FUNDING FOR TREATMENT OF RARE DISEASES

The Somerset Guardian, 26th June 2019

Some readers may have seen the sad case of my constituent Max Sewart (pictured with his family) on the local news.  Max is eight years old and has Batten Disease, a rare, fatal disease of the nervous system that typically begins in childhood.  Without treatment, those with Batten Disease eventually become bedridden, require twenty four-hour care and die prematurely.

Whilst there is no cure, a drug called Cerliponase Alfa has recently been developed that slows the onset of the disease.  It is available in twenty other countries, including Germany and France.  However, the National Institute for Health and Care Excellence (NICE) is currently refusing to fund the treatment on the NHS, saying that although there are substantial short-term benefits it does not represent good value for money.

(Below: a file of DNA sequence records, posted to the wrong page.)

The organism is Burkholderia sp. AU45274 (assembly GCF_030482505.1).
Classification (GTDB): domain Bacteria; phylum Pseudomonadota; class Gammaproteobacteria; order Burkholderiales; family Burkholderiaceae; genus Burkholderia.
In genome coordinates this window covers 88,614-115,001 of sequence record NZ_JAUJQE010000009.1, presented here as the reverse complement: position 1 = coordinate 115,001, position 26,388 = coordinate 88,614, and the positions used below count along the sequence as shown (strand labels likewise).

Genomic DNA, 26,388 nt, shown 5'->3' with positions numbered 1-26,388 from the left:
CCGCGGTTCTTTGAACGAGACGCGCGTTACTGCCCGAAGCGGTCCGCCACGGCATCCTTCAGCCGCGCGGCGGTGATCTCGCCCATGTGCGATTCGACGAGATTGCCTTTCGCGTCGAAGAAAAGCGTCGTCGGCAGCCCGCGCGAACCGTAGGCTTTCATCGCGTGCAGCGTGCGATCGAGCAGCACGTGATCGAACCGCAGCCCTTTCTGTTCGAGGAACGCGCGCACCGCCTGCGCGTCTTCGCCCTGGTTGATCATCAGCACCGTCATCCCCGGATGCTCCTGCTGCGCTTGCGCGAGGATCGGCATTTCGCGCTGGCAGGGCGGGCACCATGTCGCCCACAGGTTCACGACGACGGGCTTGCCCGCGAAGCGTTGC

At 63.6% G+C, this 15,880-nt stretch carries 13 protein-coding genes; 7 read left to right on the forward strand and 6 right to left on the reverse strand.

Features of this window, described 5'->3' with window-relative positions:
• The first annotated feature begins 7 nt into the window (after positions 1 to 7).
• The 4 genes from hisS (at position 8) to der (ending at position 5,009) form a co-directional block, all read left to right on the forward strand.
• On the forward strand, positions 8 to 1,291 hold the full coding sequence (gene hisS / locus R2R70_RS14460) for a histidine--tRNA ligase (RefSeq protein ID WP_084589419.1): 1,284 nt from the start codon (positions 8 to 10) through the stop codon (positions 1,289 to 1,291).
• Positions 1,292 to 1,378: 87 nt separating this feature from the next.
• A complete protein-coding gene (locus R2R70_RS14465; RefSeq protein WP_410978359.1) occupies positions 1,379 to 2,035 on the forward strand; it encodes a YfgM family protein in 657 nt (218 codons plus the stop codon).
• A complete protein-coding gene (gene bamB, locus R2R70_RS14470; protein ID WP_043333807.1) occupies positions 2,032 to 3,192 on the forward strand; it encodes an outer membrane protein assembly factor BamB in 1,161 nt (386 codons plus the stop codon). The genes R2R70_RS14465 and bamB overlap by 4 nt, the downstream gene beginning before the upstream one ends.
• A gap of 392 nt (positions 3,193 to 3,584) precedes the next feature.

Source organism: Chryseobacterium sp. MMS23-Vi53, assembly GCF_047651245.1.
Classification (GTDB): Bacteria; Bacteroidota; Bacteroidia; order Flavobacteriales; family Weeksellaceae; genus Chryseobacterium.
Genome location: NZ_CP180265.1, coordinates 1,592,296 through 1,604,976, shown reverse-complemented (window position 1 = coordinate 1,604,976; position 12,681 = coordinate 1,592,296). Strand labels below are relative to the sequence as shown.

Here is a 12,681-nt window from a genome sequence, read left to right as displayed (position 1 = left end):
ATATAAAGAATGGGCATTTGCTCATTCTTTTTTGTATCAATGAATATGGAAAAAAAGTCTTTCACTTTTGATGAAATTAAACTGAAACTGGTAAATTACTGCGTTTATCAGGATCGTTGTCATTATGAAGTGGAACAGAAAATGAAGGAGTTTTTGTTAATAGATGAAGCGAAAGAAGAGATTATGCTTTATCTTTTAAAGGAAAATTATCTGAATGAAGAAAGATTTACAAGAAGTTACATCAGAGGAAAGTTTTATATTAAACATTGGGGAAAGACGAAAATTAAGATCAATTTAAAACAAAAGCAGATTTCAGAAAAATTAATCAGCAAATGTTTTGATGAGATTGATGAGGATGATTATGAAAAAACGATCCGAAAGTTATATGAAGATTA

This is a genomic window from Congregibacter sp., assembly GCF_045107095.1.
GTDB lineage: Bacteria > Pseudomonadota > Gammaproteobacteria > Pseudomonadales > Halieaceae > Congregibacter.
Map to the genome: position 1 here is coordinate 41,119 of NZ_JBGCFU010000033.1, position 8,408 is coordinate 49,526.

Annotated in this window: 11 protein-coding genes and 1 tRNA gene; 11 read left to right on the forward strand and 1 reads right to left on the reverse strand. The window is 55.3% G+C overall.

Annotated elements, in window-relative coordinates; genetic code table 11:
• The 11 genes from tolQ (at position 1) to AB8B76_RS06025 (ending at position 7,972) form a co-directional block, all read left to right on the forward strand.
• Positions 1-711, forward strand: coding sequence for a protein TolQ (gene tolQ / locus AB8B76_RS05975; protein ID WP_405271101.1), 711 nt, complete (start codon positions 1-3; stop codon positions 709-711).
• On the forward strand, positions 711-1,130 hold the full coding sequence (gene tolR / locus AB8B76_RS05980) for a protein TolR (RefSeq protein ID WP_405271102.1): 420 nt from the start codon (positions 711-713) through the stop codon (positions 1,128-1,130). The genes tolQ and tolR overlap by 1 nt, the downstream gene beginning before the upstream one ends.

Undoubtedly, the drug is expensive and the decision-makers at NICE have an unenviable task.  Nevertheless, the question remains: how can a price be put on a child’s life?

This situation is, regrettably, not unusual.  I have also been trying to help another constituent,  Jake, who has spinal muscular atrophy (SMA).  A month ago, it seemed that funding for treatment had been granted but it now transpires that there are several limitations meaning that Jake will not get the drug that he desperately needs.  An appeal is underway.

Changes were made in 2017, making it harder for drugs for rare diseases to be funded.  It has become increasingly clear that these changes need to be reviewed urgently in order to allow fair access to effective treatments for all those affected by rare diseases in the United Kingdom.
 

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